The Yorkshire Gallop is a lovely 200km audax: Nigel’s route takes us down the banks of the River Swale though leafy lanes, then into Thirsk past the affluent race course, then up into the Howardian Hills, an “Area of Outstanding Natural Beauty”. After Malton we ride straight for York, through the city centre and out into the very flat countryside beyond. Once we reach Ripon, we’re treated to a beautiful ride above the River Ure to West Tanfield and the temptations of a gorgeous looking pub… before dropping back downhill to Catterick and home.
Nigel had postponed this ride from its traditional March appearance due to some extraordinarily bad weather – and I’d taken a ‘First Audax of Spring‘ ride from Durham to Hull. Now that the weather had improved the event was back on, and April provided some gorgeous weather for cycling. It was also nice to be cycling with a large group of friends.
Unfortunately my happiness was short lived – I had a puncture. A particularly sharp edged pothole cut into the sidewall of my tyre, ripping the tyre and bursting the inner tube.
I was not carrying a spare tyre.
I tried to fix the tyre with an off-cut from another tyre, making a boot to plug the hole, but it wasn’t working. This is the second time I’ve had this problem, so I feel like I’ve learned my lesson and I’ll carry a spare tyre in future. I was very blessed to have three VC167 clubmates cycle past and between them they had a couple of spare tyres, so I was able to continue with my ride. A big thanks to Alan Rawet for giving me his spare.
I rarely hit potholes – I think that being part of a large group was hindering my view of the tarmac and I must have hit one or two more potholes than I would if cycling alone. This is a shame because one of the reasons I was riding the Yorkshire Gallop was for company. I was alone and out the back of the group… so I resolved to see if I could catch anyone.
My VC167 friends were stood by the side of the road in Thirsk: a puncture and a blowout. Now that was bizarre because Alan had suffered a similar tyre explosion to mine – but of course he’d already given me his spare tyre. Andy Clarkson to the rescue with his spare… we couldn’t afford to have another blowout because we were now out of spare tyres.
I’m getting used to riding alone – there are significant advantages such as being able to ride to your own pace and to see the road surface clearly. However, when you’ve entered a ride to be with others it seems a shame to ride solo.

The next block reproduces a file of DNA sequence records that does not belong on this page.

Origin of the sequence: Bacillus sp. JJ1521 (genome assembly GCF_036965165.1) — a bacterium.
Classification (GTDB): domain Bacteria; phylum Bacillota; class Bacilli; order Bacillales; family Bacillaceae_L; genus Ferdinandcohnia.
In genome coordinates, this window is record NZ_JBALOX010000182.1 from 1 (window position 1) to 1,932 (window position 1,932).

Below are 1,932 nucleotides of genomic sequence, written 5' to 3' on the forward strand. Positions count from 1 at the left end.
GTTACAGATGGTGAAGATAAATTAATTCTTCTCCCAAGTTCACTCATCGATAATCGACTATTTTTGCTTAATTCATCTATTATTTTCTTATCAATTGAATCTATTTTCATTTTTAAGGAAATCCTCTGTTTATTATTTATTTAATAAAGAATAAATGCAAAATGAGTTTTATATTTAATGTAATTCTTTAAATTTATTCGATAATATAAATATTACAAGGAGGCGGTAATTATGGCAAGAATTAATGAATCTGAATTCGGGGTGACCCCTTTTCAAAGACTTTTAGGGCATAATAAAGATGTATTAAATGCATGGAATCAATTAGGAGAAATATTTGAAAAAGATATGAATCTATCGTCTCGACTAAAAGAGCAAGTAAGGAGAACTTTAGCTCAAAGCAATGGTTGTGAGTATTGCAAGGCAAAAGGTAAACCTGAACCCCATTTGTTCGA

Nigel’s route is really nice, and much nicer in the warm sunshine than it was in 2013 on Nigel’s 64th Birthday; back then I was not as experienced at audax and found myself really struggling with 50km to go. I remember Dallas and Richie giving me shelter and sweeties to get me home. They were preparing for the 2013 version of LEL… now, 5 years later I’d completed my own LEL and had a lot more experience to fall back on – although obviously learning to carry a spare tyre wasn’t part of that.
I’ve often wondered why experienced audaxer’s bags are so heavy – it seems as though we learn to carry one of everything that we’ve had fail before. It is odd to have items fail when you make certain that your bicycle is in good working order… but on long rides we’re covering distances that some bicycles only dream of.
By the time I caught the party peloton we were more than two thirds of the way round the route. I saw a large collection of VC167 jerseys sitting in the sunshine enjoying ice-cream in Boroughbridge… I cheerfully waved and set about putting as much distance between myself and them as possible, to get back to Aldbrough St John before them. So much for riding with others – I was now in an unofficial race with people who didn’t know I was racing against them.
Over the entire route, my favourite section was from Ripon to Catterick. I seemed to be cycling along a rolling road on top of a ridge with wonderful views. I do wish I’d stopped in West Tanfield for a drink at The Bull Inn… winner of “Yorkshire’s Favourite Pub” in 2016.
Thanks to Alan for giving me a spare tyre to complete my ride, and to keep my Randonneur Round the Year alive. I tweeted Continental Tyres to ask how to fold a folding tyre and learned that the aramid bead can be folded as tightly as I like without damaging it. How wonderful of @ContiTyres to respond.